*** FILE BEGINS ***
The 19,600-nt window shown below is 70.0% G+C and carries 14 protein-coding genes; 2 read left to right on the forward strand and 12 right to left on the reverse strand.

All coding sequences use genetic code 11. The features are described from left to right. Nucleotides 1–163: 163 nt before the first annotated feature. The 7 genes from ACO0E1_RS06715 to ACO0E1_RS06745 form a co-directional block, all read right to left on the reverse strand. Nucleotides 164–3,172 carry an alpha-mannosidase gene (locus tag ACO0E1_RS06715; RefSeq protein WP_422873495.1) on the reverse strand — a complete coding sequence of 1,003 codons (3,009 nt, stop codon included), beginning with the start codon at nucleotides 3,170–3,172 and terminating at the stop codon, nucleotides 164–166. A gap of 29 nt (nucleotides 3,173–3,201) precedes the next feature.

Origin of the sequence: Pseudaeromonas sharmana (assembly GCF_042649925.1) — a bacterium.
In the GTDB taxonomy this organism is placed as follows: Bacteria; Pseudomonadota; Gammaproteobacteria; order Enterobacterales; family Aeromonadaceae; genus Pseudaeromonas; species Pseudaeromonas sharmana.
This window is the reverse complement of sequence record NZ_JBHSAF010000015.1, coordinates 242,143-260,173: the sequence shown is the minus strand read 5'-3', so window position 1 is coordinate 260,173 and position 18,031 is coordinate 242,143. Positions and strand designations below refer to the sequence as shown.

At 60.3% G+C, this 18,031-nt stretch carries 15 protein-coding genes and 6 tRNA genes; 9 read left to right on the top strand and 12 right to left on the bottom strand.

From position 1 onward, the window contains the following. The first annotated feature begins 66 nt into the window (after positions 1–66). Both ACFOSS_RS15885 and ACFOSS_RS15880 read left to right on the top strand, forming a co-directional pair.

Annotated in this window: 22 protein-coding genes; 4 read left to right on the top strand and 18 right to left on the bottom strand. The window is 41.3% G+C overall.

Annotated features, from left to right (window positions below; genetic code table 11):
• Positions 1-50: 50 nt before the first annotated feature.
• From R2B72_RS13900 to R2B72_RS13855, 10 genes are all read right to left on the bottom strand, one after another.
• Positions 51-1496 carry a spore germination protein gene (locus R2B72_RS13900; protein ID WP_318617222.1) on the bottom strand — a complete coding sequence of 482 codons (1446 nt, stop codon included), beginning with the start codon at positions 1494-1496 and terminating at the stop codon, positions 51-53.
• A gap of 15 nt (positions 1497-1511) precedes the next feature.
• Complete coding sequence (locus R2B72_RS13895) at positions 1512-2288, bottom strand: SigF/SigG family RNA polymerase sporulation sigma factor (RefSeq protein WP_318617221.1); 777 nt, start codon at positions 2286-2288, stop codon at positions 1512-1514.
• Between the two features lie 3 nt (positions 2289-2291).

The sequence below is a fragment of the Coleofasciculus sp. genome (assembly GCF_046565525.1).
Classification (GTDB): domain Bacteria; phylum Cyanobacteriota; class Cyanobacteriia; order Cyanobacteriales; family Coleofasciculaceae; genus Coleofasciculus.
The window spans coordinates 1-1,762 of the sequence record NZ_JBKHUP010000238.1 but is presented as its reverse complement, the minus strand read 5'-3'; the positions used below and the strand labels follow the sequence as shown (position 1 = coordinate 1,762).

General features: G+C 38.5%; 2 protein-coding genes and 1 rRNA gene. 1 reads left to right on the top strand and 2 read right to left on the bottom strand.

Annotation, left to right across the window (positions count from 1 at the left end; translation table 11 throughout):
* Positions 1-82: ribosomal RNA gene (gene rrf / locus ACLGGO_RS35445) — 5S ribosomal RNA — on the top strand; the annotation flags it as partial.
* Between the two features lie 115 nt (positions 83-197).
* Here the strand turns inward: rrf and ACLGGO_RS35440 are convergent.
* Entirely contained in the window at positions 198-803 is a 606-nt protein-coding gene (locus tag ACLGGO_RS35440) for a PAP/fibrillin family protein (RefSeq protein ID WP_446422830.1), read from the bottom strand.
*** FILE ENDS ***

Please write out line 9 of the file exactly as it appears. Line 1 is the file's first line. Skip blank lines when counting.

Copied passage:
Annotated features, from left to right (window positions below; genetic code table 11):